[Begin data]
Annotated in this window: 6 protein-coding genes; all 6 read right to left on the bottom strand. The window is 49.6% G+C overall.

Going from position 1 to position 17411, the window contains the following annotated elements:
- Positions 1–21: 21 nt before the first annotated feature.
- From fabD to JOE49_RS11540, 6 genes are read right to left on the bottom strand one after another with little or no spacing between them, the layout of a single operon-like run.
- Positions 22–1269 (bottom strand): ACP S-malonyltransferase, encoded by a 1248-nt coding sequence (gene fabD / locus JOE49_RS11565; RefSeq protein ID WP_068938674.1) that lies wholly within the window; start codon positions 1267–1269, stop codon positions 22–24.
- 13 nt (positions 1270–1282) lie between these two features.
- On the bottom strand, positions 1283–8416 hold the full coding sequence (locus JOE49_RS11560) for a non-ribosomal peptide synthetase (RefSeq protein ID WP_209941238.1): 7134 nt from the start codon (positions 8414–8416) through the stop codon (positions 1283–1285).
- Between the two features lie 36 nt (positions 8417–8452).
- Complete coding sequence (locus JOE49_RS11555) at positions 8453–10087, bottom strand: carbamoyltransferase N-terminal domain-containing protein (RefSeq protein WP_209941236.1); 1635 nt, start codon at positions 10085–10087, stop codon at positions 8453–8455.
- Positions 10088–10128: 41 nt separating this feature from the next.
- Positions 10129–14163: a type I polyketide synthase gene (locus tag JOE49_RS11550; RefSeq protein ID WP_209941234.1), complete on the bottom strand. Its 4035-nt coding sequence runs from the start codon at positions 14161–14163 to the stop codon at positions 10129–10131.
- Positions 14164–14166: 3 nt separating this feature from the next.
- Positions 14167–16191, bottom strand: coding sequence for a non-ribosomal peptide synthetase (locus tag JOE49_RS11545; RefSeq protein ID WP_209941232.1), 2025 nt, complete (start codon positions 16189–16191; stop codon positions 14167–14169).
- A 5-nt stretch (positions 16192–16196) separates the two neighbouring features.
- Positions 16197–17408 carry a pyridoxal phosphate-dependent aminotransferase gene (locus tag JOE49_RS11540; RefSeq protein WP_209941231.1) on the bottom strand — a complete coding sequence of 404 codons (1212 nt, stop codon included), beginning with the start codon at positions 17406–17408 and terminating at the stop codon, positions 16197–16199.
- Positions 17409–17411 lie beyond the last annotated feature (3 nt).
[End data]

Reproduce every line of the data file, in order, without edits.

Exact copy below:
Annotated in this window: 6 protein-coding genes; all 6 read right to left on the bottom strand. The window is 49.6% G+C overall.

Going from position 1 to position 17411, the window contains the following annotated elements:
- Positions 1–21: 21 nt before the first annotated feature.
- From fabD to JOE49_RS11540, 6 genes are read right to left on the bottom strand one after another with little or no spacing between them, the layout of a single operon-like run.
- Positions 22–1269 (bottom strand): ACP S-malonyltransferase, encoded by a 1248-nt coding sequence (gene fabD / locus JOE49_RS11565; RefSeq protein ID WP_068938674.1) that lies wholly within the window; start codon positions 1267–1269, stop codon positions 22–24.
- 13 nt (positions 1270–1282) lie between these two features.
- On the bottom strand, positions 1283–8416 hold the full coding sequence (locus JOE49_RS11560) for a non-ribosomal peptide synthetase (RefSeq protein ID WP_209941238.1): 7134 nt from the start codon (positions 8414–8416) through the stop codon (positions 1283–1285).
- Between the two features lie 36 nt (positions 8417–8452).
- Complete coding sequence (locus JOE49_RS11555) at positions 8453–10087, bottom strand: carbamoyltransferase N-terminal domain-containing protein (RefSeq protein WP_209941236.1); 1635 nt, start codon at positions 10085–10087, stop codon at positions 8453–8455.
- Positions 10088–10128: 41 nt separating this feature from the next.
- Positions 10129–14163: a type I polyketide synthase gene (locus tag JOE49_RS11550; RefSeq protein ID WP_209941234.1), complete on the bottom strand. Its 4035-nt coding sequence runs from the start codon at positions 14161–14163 to the stop codon at positions 10129–10131.
- Positions 14164–14166: 3 nt separating this feature from the next.
- Positions 14167–16191, bottom strand: coding sequence for a non-ribosomal peptide synthetase (locus tag JOE49_RS11545; RefSeq protein ID WP_209941232.1), 2025 nt, complete (start codon positions 16189–16191; stop codon positions 14167–14169).
- A 5-nt stretch (positions 16192–16196) separates the two neighbouring features.
- Positions 16197–17408 carry a pyridoxal phosphate-dependent aminotransferase gene (locus tag JOE49_RS11540; RefSeq protein WP_209941231.1) on the bottom strand — a complete coding sequence of 404 codons (1212 nt, stop codon included), beginning with the start codon at positions 17406–17408 and terminating at the stop codon, positions 16197–16199.
- Positions 17409–17411 lie beyond the last annotated feature (3 nt).